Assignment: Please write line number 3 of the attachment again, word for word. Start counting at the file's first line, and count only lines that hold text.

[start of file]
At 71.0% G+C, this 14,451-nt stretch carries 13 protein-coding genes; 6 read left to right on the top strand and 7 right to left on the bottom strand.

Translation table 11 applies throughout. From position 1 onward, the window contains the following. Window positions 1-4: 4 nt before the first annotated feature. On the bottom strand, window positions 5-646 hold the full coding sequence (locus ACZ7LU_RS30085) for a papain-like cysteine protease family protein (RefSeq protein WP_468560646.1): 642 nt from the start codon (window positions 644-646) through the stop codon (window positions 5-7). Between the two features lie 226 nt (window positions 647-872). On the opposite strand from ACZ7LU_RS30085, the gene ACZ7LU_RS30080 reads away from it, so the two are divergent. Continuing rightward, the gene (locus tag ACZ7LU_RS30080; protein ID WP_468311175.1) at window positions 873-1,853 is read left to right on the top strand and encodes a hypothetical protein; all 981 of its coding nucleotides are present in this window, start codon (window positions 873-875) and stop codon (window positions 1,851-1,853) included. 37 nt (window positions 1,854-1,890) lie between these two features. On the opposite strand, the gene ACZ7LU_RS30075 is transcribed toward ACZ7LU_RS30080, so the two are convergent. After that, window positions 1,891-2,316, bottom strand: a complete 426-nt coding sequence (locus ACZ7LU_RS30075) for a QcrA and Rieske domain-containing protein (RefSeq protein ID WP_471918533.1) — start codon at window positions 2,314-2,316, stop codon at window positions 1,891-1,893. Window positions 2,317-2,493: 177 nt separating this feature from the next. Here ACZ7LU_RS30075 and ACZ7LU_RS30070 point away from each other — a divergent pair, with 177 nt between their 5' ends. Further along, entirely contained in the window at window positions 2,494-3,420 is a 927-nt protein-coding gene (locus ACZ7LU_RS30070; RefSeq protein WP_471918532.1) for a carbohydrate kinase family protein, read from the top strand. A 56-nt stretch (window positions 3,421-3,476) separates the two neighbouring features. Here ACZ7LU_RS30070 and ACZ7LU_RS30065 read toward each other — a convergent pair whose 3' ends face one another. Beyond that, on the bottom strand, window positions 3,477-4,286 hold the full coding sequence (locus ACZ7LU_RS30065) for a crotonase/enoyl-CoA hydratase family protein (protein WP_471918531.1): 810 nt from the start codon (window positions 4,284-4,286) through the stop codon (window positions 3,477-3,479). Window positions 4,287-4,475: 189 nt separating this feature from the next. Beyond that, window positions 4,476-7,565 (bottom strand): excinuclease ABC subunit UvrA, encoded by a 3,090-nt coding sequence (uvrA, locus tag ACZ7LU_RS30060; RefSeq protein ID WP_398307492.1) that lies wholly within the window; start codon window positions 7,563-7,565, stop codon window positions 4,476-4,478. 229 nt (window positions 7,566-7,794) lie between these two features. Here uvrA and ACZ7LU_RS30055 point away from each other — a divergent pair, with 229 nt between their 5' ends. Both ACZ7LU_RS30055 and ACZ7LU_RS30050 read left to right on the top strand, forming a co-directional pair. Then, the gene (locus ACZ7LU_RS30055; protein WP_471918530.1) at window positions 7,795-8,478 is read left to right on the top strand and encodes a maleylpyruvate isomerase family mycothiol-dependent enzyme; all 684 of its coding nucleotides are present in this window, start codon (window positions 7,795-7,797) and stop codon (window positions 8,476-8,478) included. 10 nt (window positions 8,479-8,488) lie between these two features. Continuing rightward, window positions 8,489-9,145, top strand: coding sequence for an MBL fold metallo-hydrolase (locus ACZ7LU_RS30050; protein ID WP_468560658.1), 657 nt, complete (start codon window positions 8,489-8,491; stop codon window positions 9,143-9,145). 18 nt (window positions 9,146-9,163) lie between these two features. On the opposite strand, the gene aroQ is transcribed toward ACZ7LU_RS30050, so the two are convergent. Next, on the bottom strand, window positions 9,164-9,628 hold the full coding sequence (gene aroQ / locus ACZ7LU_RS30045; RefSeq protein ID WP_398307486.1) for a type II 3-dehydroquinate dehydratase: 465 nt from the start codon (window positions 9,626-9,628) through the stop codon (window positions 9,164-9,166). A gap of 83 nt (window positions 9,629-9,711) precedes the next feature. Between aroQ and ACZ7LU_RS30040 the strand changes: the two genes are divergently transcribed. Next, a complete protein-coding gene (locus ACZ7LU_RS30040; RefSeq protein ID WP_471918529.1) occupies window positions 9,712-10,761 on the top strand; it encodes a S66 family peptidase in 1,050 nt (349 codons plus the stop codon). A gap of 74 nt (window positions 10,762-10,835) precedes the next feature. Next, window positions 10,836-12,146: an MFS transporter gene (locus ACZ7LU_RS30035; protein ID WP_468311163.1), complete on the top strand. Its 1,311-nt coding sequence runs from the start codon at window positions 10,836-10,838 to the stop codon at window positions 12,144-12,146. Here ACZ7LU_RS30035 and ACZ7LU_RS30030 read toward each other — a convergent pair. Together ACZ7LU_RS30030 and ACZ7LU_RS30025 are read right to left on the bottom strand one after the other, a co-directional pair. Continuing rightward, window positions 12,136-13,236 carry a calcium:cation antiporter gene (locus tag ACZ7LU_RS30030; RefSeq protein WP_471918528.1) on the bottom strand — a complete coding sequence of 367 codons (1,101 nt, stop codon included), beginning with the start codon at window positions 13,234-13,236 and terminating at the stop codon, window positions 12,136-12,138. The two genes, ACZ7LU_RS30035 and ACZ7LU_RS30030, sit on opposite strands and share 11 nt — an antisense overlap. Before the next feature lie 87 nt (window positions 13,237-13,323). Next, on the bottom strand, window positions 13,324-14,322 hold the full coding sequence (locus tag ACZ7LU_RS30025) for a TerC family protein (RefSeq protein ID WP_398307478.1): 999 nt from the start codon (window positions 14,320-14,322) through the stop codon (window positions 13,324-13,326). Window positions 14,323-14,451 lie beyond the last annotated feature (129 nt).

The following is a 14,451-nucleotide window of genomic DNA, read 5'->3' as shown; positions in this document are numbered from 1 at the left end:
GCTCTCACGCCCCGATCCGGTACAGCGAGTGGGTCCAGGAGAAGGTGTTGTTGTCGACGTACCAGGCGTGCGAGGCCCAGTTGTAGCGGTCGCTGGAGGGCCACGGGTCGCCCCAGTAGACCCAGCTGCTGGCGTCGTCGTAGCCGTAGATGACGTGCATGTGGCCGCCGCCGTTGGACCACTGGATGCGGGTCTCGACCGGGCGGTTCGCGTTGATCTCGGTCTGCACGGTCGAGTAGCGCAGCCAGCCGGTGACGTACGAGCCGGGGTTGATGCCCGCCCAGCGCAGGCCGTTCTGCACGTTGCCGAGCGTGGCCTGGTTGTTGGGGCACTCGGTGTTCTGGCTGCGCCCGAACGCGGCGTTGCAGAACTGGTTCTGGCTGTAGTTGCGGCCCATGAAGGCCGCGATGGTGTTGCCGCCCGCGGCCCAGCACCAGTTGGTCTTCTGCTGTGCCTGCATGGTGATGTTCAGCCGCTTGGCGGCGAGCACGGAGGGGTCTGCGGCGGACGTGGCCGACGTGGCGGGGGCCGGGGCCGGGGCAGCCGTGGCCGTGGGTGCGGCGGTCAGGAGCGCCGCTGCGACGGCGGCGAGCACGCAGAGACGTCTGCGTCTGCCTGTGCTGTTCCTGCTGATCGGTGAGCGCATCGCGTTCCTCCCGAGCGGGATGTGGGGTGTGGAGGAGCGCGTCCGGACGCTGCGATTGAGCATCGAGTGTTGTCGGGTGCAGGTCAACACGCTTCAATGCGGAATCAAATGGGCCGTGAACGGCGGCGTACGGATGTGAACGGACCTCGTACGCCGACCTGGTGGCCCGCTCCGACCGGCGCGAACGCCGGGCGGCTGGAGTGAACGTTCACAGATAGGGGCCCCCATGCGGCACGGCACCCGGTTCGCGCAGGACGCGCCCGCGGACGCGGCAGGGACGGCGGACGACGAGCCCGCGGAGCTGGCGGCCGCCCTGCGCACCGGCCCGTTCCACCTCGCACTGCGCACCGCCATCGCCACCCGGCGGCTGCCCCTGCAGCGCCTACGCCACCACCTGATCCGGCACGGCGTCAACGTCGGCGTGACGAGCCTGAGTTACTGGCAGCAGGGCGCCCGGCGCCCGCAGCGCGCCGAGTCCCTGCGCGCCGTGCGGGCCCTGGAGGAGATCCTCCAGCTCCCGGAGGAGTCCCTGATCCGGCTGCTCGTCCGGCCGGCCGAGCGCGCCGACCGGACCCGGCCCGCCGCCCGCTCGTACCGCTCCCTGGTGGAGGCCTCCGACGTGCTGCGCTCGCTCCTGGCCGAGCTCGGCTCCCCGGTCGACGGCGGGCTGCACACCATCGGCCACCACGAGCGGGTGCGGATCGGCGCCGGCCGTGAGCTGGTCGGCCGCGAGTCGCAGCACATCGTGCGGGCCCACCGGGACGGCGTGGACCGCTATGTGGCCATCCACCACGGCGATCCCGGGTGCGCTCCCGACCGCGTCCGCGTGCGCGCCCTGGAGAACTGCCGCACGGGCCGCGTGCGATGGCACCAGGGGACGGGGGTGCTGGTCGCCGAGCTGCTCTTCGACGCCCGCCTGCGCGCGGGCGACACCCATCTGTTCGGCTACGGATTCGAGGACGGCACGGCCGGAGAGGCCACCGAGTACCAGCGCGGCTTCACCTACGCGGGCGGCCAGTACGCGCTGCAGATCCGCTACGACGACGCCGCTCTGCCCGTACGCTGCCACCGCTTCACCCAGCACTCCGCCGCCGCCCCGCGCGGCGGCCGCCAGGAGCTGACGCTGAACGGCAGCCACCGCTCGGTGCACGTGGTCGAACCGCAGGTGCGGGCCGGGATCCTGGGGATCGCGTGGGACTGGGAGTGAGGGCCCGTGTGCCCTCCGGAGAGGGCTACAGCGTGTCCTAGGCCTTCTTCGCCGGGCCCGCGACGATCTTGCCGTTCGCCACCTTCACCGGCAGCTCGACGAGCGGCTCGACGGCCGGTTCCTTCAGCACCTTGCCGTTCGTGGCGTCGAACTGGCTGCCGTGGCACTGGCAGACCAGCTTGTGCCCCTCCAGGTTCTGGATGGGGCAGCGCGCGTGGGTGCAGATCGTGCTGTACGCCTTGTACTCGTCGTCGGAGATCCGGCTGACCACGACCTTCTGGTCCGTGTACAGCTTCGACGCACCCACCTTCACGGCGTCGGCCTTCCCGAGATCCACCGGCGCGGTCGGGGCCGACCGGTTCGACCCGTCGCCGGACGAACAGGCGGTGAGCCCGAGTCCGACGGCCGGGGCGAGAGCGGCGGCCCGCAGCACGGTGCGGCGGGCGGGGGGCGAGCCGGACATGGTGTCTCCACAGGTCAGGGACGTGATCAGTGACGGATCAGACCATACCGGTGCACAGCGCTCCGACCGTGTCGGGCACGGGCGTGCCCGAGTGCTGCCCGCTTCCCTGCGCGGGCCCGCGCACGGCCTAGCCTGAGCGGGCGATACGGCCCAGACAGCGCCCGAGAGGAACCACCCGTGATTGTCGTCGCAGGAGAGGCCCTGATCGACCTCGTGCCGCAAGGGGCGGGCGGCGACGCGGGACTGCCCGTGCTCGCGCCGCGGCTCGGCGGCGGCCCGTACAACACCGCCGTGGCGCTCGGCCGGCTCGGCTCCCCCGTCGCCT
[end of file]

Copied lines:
The following is a 14,451-nucleotide window of genomic DNA, read 5'->3' as shown; positions in this document are numbered from 1 at the left end: